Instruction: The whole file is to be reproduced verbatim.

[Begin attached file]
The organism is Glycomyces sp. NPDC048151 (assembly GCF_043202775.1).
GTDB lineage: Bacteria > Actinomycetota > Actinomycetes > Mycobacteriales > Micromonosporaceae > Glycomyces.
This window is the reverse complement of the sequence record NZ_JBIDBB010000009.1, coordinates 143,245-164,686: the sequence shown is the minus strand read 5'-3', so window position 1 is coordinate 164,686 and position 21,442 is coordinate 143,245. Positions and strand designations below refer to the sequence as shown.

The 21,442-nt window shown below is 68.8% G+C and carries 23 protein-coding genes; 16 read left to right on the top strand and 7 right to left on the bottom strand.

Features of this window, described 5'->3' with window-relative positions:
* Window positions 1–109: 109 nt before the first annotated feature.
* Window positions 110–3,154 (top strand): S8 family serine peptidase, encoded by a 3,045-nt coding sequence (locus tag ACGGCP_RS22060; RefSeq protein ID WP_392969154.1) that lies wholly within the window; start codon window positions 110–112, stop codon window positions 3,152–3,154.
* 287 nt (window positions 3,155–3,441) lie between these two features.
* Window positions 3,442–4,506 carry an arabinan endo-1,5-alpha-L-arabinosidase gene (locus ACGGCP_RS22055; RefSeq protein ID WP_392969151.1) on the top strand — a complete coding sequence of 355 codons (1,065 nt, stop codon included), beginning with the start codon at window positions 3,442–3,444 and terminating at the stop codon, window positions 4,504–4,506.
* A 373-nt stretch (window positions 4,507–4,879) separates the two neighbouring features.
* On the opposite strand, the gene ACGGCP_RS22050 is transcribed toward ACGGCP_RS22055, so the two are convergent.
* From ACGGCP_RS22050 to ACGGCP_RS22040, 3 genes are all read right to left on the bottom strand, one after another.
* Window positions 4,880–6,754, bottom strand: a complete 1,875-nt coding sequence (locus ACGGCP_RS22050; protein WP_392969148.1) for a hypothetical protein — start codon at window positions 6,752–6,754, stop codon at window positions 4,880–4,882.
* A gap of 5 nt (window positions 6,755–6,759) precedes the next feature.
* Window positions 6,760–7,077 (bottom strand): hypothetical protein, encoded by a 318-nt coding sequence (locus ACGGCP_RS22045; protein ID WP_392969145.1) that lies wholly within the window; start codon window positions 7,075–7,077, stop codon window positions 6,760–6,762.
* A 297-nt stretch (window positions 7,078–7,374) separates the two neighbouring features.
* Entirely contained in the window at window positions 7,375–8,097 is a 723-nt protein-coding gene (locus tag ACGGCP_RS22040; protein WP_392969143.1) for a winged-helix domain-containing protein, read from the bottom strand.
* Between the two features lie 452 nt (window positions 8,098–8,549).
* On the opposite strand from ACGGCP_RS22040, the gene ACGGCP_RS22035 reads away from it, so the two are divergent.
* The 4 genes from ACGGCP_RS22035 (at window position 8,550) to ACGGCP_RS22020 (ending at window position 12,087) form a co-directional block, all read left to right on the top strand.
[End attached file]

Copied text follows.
The organism is Glycomyces sp. NPDC048151 (assembly GCF_043202775.1).
GTDB lineage: Bacteria > Actinomycetota > Actinomycetes > Mycobacteriales > Micromonosporaceae > Glycomyces.
This window is the reverse complement of the sequence record NZ_JBIDBB010000009.1, coordinates 143,245-164,686: the sequence shown is the minus strand read 5'-3', so window position 1 is coordinate 164,686 and position 21,442 is coordinate 143,245. Positions and strand designations below refer to the sequence as shown.

The 21,442-nt window shown below is 68.8% G+C and carries 23 protein-coding genes; 16 read left to right on the top strand and 7 right to left on the bottom strand.

Features of this window, described 5'->3' with window-relative positions:
* Window positions 1–109: 109 nt before the first annotated feature.
* Window positions 110–3,154 (top strand): S8 family serine peptidase, encoded by a 3,045-nt coding sequence (locus tag ACGGCP_RS22060; RefSeq protein ID WP_392969154.1) that lies wholly within the window; start codon window positions 110–112, stop codon window positions 3,152–3,154.
* 287 nt (window positions 3,155–3,441) lie between these two features.
* Window positions 3,442–4,506 carry an arabinan endo-1,5-alpha-L-arabinosidase gene (locus ACGGCP_RS22055; RefSeq protein ID WP_392969151.1) on the top strand — a complete coding sequence of 355 codons (1,065 nt, stop codon included), beginning with the start codon at window positions 3,442–3,444 and terminating at the stop codon, window positions 4,504–4,506.
* A 373-nt stretch (window positions 4,507–4,879) separates the two neighbouring features.
* On the opposite strand, the gene ACGGCP_RS22050 is transcribed toward ACGGCP_RS22055, so the two are convergent.
* From ACGGCP_RS22050 to ACGGCP_RS22040, 3 genes are all read right to left on the bottom strand, one after another.
* Window positions 4,880–6,754, bottom strand: a complete 1,875-nt coding sequence (locus ACGGCP_RS22050; protein WP_392969148.1) for a hypothetical protein — start codon at window positions 6,752–6,754, stop codon at window positions 4,880–4,882.
* A gap of 5 nt (window positions 6,755–6,759) precedes the next feature.
* Window positions 6,760–7,077 (bottom strand): hypothetical protein, encoded by a 318-nt coding sequence (locus ACGGCP_RS22045; protein ID WP_392969145.1) that lies wholly within the window; start codon window positions 7,075–7,077, stop codon window positions 6,760–6,762.
* A 297-nt stretch (window positions 7,078–7,374) separates the two neighbouring features.
* Entirely contained in the window at window positions 7,375–8,097 is a 723-nt protein-coding gene (locus tag ACGGCP_RS22040; protein WP_392969143.1) for a winged-helix domain-containing protein, read from the bottom strand.
* Between the two features lie 452 nt (window positions 8,098–8,549).
* On the opposite strand from ACGGCP_RS22040, the gene ACGGCP_RS22035 reads away from it, so the two are divergent.
* The 4 genes from ACGGCP_RS22035 (at window position 8,550) to ACGGCP_RS22020 (ending at window position 12,087) form a co-directional block, all read left to right on the top strand.